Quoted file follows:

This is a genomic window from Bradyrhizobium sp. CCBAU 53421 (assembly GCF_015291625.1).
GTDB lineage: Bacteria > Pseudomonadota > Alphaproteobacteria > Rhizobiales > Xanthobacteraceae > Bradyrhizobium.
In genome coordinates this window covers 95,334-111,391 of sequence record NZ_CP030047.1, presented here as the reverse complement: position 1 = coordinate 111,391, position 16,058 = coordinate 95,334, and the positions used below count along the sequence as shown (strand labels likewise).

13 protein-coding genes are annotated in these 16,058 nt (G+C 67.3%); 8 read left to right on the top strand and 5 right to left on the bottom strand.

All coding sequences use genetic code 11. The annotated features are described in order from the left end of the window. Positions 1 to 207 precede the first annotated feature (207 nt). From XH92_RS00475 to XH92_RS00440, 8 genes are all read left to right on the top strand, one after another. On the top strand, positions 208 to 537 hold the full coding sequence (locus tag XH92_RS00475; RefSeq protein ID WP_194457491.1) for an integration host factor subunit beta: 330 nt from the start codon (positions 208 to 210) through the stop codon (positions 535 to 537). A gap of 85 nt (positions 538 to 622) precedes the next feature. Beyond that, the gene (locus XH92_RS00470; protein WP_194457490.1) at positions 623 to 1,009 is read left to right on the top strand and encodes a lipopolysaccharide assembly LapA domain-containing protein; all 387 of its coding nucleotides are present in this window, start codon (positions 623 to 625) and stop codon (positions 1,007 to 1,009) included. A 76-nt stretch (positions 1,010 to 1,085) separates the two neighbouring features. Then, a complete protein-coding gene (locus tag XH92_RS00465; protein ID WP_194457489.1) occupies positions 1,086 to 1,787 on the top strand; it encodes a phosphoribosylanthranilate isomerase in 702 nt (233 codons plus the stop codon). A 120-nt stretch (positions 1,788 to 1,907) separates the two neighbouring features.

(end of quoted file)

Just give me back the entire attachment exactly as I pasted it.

This is a genomic window from Bradyrhizobium sp. CCBAU 53421 (assembly GCF_015291625.1).
GTDB lineage: Bacteria > Pseudomonadota > Alphaproteobacteria > Rhizobiales > Xanthobacteraceae > Bradyrhizobium.
In genome coordinates this window covers 95,334-111,391 of sequence record NZ_CP030047.1, presented here as the reverse complement: position 1 = coordinate 111,391, position 16,058 = coordinate 95,334, and the positions used below count along the sequence as shown (strand labels likewise).

13 protein-coding genes are annotated in these 16,058 nt (G+C 67.3%); 8 read left to right on the top strand and 5 right to left on the bottom strand.

All coding sequences use genetic code 11. The annotated features are described in order from the left end of the window. Positions 1 to 207 precede the first annotated feature (207 nt). From XH92_RS00475 to XH92_RS00440, 8 genes are all read left to right on the top strand, one after another. On the top strand, positions 208 to 537 hold the full coding sequence (locus tag XH92_RS00475; RefSeq protein ID WP_194457491.1) for an integration host factor subunit beta: 330 nt from the start codon (positions 208 to 210) through the stop codon (positions 535 to 537). A gap of 85 nt (positions 538 to 622) precedes the next feature. Beyond that, the gene (locus XH92_RS00470; protein WP_194457490.1) at positions 623 to 1,009 is read left to right on the top strand and encodes a lipopolysaccharide assembly LapA domain-containing protein; all 387 of its coding nucleotides are present in this window, start codon (positions 623 to 625) and stop codon (positions 1,007 to 1,009) included. A 76-nt stretch (positions 1,010 to 1,085) separates the two neighbouring features. Then, a complete protein-coding gene (locus tag XH92_RS00465; protein ID WP_194457489.1) occupies positions 1,086 to 1,787 on the top strand; it encodes a phosphoribosylanthranilate isomerase in 702 nt (233 codons plus the stop codon). A 120-nt stretch (positions 1,788 to 1,907) separates the two neighbouring features.